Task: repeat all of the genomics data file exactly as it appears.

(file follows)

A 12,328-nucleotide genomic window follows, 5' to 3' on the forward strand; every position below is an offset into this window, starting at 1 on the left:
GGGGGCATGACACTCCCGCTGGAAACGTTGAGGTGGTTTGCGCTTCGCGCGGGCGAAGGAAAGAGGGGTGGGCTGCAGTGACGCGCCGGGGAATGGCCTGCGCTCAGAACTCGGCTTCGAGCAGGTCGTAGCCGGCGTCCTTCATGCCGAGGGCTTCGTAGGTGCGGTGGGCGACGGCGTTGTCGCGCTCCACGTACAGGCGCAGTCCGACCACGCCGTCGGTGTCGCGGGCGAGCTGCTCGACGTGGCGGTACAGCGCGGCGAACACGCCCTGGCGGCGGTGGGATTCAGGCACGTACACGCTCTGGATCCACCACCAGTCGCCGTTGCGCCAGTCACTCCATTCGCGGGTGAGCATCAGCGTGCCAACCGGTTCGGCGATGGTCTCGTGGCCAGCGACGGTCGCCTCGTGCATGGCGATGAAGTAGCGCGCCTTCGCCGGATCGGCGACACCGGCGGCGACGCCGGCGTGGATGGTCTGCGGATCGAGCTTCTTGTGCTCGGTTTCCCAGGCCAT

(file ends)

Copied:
A 12,328-nucleotide genomic window follows, 5' to 3' on the forward strand; every position below is an offset into this window, starting at 1 on the left:
GGGGGCATGACACTCCCGCTGGAAACGTTGAGGTGGTTTGCGCTTCGCGCGGGCGAAGGAAAGAGGGGTGGGCTGCAGTGACGCGCCGGGGAATGGCCTGCGCTCAGAACTCGGCTTCGAGCAGGTCGTAGCCGGCGTCCTTCATGCCGAGGGCTTCGTAGGTGCGGTGGGCGACGGCGTTGTCGCGCTCCACGTACAGGCGCAGTCCGACCACGCCGTCGGTGTCGCGGGCGAGCTGCTCGACGTGGCGGTACAGCGCGGCGAACACGCCCTGGCGGCGGTGGGATTCAGGCACGTACACGCTCTGGATCCACCACCAGTCGCCGTTGCGCCAGTCACTCCATTCGCGGGTGAGCATCAGCGTGCCAACCGGTTCGGCGATGGTCTCGTGGCCAGCGACGGTCGCCTCGTGCATGGCGATGAAGTAGCGCGCCTTCGCCGGATCGGCGACACCGGCGGCGACGCCGGCGTGGATGGTCTGCGGATCGAGCTTCTTGTGCTCGGTTTCCCAGGCCAT